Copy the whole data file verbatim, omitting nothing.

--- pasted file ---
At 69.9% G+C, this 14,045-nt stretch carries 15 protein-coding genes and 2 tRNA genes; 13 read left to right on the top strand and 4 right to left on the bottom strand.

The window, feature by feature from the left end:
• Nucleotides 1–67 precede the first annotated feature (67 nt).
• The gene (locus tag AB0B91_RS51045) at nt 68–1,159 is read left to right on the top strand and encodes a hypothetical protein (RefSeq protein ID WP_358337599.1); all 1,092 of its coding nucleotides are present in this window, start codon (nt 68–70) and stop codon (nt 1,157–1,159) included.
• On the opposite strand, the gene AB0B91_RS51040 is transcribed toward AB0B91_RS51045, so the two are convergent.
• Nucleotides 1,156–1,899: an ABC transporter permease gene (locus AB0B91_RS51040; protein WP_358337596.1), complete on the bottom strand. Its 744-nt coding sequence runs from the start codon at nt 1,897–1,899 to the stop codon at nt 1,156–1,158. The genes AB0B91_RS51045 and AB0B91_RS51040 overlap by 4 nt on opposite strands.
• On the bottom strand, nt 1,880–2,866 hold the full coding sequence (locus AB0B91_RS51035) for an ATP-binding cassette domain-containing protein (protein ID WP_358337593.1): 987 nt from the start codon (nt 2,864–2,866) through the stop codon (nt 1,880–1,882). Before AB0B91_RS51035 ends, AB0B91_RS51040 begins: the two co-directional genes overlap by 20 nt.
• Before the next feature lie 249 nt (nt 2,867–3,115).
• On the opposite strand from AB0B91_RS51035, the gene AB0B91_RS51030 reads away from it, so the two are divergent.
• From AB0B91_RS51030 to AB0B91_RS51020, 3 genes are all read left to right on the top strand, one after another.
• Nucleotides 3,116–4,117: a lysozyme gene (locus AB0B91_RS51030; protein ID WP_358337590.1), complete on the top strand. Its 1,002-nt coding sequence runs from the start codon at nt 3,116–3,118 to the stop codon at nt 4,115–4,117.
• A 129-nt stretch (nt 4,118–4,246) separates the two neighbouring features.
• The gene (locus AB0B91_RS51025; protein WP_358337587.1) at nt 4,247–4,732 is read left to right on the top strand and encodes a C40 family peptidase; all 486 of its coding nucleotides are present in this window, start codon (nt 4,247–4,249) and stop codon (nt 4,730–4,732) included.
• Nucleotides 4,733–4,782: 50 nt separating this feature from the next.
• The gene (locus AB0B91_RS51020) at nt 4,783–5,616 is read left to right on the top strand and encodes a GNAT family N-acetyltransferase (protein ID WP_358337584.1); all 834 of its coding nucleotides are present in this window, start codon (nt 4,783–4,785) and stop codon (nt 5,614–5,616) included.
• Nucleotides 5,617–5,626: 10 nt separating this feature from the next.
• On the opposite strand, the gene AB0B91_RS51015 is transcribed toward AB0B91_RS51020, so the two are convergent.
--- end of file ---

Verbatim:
At 69.9% G+C, this 14,045-nt stretch carries 15 protein-coding genes and 2 tRNA genes; 13 read left to right on the top strand and 4 right to left on the bottom strand.

The window, feature by feature from the left end:
• Nucleotides 1–67 precede the first annotated feature (67 nt).
• The gene (locus tag AB0B91_RS51045) at nt 68–1,159 is read left to right on the top strand and encodes a hypothetical protein (RefSeq protein ID WP_358337599.1); all 1,092 of its coding nucleotides are present in this window, start codon (nt 68–70) and stop codon (nt 1,157–1,159) included.
• On the opposite strand, the gene AB0B91_RS51040 is transcribed toward AB0B91_RS51045, so the two are convergent.
• Nucleotides 1,156–1,899: an ABC transporter permease gene (locus AB0B91_RS51040; protein WP_358337596.1), complete on the bottom strand. Its 744-nt coding sequence runs from the start codon at nt 1,897–1,899 to the stop codon at nt 1,156–1,158. The genes AB0B91_RS51045 and AB0B91_RS51040 overlap by 4 nt on opposite strands.
• On the bottom strand, nt 1,880–2,866 hold the full coding sequence (locus AB0B91_RS51035) for an ATP-binding cassette domain-containing protein (protein ID WP_358337593.1): 987 nt from the start codon (nt 2,864–2,866) through the stop codon (nt 1,880–1,882). Before AB0B91_RS51035 ends, AB0B91_RS51040 begins: the two co-directional genes overlap by 20 nt.
• Before the next feature lie 249 nt (nt 2,867–3,115).
• On the opposite strand from AB0B91_RS51035, the gene AB0B91_RS51030 reads away from it, so the two are divergent.
• From AB0B91_RS51030 to AB0B91_RS51020, 3 genes are all read left to right on the top strand, one after another.
• Nucleotides 3,116–4,117: a lysozyme gene (locus AB0B91_RS51030; protein ID WP_358337590.1), complete on the top strand. Its 1,002-nt coding sequence runs from the start codon at nt 3,116–3,118 to the stop codon at nt 4,115–4,117.
• A 129-nt stretch (nt 4,118–4,246) separates the two neighbouring features.
• The gene (locus AB0B91_RS51025; protein WP_358337587.1) at nt 4,247–4,732 is read left to right on the top strand and encodes a C40 family peptidase; all 486 of its coding nucleotides are present in this window, start codon (nt 4,247–4,249) and stop codon (nt 4,730–4,732) included.
• Nucleotides 4,733–4,782: 50 nt separating this feature from the next.
• The gene (locus AB0B91_RS51020) at nt 4,783–5,616 is read left to right on the top strand and encodes a GNAT family N-acetyltransferase (protein ID WP_358337584.1); all 834 of its coding nucleotides are present in this window, start codon (nt 4,783–4,785) and stop codon (nt 5,614–5,616) included.
• Nucleotides 5,617–5,626: 10 nt separating this feature from the next.
• On the opposite strand, the gene AB0B91_RS51015 is transcribed toward AB0B91_RS51020, so the two are convergent.